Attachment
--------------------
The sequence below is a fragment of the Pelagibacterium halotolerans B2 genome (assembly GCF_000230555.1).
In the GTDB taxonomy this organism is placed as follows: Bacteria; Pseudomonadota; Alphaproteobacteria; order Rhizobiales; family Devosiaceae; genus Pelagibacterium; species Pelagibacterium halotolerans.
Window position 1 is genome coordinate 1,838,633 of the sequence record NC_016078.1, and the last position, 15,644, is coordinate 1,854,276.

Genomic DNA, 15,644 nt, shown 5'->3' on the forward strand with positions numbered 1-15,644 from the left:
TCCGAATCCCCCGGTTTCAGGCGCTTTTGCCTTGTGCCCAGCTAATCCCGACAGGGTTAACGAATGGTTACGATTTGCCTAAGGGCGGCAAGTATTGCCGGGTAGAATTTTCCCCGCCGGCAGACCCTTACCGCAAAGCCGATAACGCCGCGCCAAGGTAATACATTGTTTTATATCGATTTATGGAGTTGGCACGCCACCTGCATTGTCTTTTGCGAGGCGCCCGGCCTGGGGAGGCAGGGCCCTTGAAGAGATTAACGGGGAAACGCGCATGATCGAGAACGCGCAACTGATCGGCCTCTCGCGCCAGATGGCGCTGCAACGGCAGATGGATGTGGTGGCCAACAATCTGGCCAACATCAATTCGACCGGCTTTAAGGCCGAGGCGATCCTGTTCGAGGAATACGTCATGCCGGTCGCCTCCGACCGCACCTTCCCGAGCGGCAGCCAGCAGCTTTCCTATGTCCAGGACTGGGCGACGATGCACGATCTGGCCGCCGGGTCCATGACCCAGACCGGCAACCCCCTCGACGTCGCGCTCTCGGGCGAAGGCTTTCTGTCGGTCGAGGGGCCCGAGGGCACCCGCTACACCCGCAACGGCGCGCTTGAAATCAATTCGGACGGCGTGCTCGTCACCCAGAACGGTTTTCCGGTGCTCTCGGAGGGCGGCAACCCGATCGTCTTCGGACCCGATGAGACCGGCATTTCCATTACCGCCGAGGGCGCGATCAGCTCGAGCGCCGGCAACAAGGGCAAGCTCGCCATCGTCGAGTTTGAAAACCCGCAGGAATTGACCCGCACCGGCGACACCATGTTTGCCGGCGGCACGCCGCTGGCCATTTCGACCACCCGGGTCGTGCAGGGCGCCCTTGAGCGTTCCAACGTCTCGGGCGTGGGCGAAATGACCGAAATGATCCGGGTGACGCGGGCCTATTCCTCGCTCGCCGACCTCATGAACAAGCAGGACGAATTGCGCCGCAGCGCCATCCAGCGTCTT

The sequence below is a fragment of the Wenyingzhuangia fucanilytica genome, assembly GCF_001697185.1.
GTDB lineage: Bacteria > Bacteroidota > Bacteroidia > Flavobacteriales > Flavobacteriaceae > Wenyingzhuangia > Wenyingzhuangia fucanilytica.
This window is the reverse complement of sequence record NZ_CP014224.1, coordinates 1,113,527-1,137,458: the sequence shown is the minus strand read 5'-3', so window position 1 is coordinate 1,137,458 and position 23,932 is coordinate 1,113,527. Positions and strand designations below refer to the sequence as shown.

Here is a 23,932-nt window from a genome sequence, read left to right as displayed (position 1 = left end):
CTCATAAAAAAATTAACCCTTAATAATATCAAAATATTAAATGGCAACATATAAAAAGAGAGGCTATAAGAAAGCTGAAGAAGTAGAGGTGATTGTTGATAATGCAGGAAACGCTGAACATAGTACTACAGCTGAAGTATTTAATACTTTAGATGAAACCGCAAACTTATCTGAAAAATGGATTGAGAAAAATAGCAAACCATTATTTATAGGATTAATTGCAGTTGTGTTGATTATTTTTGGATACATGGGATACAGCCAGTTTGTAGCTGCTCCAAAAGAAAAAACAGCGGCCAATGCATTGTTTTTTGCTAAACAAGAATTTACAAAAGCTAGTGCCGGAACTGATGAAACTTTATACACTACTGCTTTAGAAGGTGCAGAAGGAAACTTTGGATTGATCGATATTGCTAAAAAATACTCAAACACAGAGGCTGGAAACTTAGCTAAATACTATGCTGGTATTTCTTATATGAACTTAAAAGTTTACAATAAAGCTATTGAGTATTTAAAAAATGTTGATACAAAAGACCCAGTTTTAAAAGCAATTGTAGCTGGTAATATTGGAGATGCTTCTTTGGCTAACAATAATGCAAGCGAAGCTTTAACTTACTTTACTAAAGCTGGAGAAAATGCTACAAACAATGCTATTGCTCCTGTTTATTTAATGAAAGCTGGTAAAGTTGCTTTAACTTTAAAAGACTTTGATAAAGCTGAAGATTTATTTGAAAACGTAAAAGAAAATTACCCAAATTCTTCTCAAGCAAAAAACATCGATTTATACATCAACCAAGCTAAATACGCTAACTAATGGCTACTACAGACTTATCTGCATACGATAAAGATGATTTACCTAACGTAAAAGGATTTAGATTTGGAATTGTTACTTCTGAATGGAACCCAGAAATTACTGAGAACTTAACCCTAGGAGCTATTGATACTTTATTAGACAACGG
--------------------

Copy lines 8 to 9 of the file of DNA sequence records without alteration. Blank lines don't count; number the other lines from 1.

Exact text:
This window is the reverse complement of sequence record NZ_CP014224.1, coordinates 1,113,527-1,137,458: the sequence shown is the minus strand read 5'-3', so window position 1 is coordinate 1,137,458 and position 23,932 is coordinate 1,113,527. Positions and strand designations below refer to the sequence as shown.

Here is a 23,932-nt window from a genome sequence, read left to right as displayed (position 1 = left end):